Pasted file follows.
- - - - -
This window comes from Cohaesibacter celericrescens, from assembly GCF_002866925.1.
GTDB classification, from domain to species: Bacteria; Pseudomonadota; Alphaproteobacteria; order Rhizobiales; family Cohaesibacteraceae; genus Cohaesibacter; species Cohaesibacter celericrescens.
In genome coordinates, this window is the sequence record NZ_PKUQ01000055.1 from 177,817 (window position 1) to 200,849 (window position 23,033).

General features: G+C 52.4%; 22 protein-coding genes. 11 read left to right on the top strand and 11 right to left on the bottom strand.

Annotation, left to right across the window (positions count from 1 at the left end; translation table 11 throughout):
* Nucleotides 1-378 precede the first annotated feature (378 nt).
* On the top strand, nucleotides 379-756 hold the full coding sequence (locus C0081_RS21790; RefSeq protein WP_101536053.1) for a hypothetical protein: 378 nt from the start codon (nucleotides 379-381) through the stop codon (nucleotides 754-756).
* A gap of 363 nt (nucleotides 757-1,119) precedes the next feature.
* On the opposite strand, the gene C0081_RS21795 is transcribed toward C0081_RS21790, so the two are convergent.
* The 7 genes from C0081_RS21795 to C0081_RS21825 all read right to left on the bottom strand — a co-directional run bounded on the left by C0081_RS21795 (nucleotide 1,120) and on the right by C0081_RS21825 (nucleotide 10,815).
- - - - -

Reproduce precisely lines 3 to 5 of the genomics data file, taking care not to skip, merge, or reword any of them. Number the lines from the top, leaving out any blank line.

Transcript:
In genome coordinates, this window is the sequence record NZ_PKUQ01000055.1 from 177,817 (window position 1) to 200,849 (window position 23,033).

General features: G+C 52.4%; 22 protein-coding genes. 11 read left to right on the top strand and 11 right to left on the bottom strand.

Annotation, left to right across the window (positions count from 1 at the left end; translation table 11 throughout):